Emotional reactivity in a clinical sample of patients with eating disorders and nonsuicidal self-injury

Kathryn E. Smith*, Nicole A. Hayes, Denise M. Styer, Jason J. Washburn

*Corresponding author for this work

Research output: Contribution to journalArticlepeer-review

24 Scopus citations


Emotional reactivity is theorized to contribute to both eating disorders (ED) and nonsuicidal self-injury (NSSI). Although EDs and NSSI frequently co-occur, no study has examined emotional reactivity in individuals with both conditions. This study examined the following hypotheses in a large clinical sample (N = 648): (1) patients with co-occurring ED and NSSI would report higher emotional reactivity and more severe clinical characteristics; (2) among those with EDs, patients with bulimia nervosa (BN) would be more likely to report NSSI and evidence higher emotional reactivity compared to those with anorexia nervosa (AN); and (3) higher emotional reactivity would be associated with worse treatment outcomes. Data were collected at admission and discharge from inpatient, partial hospitalization, and intensive outpatient treatment programs for EDs or NSSI. The NSSI-only and co-occurring groups reported significantly higher emotional reactivity than the ED-only group. Among those with EDs, individuals with BN reported higher emotional reactivity and were more likely to engage in NSSI compared to those with AN. Emotional reactivity was inconsistently related to treatment outcomes among the co-occurring and ED-only groups. In sum, results highlight the importance of emotional reactivity in clinical presentations, particularly when NSSI is present.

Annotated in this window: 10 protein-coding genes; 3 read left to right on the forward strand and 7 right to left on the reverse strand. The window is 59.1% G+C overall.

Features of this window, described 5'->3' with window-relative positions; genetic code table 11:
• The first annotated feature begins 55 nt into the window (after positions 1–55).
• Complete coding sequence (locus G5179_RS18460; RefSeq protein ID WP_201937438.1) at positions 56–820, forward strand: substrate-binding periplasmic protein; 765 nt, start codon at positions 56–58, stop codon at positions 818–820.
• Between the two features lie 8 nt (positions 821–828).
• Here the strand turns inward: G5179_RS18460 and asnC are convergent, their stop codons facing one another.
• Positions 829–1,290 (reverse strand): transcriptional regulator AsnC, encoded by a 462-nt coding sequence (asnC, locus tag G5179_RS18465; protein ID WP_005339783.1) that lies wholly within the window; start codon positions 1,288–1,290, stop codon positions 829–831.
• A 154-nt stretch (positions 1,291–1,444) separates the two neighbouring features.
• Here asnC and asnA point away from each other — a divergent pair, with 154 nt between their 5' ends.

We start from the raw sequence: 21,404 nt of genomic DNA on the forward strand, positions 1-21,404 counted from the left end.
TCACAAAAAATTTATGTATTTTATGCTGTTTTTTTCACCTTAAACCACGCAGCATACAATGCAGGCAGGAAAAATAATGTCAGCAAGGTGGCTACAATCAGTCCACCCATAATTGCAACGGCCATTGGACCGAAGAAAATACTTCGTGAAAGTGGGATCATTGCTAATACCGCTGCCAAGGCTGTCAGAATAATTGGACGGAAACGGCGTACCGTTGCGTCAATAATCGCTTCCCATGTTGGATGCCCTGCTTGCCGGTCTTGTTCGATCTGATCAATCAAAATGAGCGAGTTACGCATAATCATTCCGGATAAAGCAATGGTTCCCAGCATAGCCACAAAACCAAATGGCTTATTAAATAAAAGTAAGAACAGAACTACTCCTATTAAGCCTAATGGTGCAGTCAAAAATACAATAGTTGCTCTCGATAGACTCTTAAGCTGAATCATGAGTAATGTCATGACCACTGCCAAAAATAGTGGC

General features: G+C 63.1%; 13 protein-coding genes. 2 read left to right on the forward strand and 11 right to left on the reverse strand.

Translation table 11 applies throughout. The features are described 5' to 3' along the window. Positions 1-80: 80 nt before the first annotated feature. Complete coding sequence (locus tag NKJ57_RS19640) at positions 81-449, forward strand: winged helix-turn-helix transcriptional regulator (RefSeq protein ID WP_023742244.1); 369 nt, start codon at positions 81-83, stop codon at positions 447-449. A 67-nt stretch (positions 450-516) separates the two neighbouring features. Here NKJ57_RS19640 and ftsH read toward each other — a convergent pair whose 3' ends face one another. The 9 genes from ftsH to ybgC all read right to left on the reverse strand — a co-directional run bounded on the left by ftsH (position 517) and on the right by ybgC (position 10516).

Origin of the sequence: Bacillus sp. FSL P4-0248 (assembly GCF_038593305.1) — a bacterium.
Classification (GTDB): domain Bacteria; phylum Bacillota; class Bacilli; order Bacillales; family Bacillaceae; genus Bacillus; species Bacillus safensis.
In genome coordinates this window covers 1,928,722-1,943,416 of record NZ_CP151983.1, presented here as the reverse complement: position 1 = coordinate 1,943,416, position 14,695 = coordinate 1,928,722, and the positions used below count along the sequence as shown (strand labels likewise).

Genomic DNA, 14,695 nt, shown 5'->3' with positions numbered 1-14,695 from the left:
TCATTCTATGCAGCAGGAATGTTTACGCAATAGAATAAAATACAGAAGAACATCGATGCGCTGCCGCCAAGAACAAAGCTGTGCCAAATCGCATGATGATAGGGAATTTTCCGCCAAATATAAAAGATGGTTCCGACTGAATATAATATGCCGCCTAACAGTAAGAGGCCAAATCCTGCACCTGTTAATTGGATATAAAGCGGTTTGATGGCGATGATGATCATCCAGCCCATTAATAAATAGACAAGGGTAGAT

Original languageEnglish (US)
Pages (from-to)519-525
Number of pages7
JournalPsychiatry Research
StatePublished - Nov 2017


  • Eating disorders
  • Emotional reactivity
  • Nonsuicidal self-injury
  • Treatment outcome

ASJC Scopus subject areas

  • Psychiatry and Mental health
  • Biological Psychiatry


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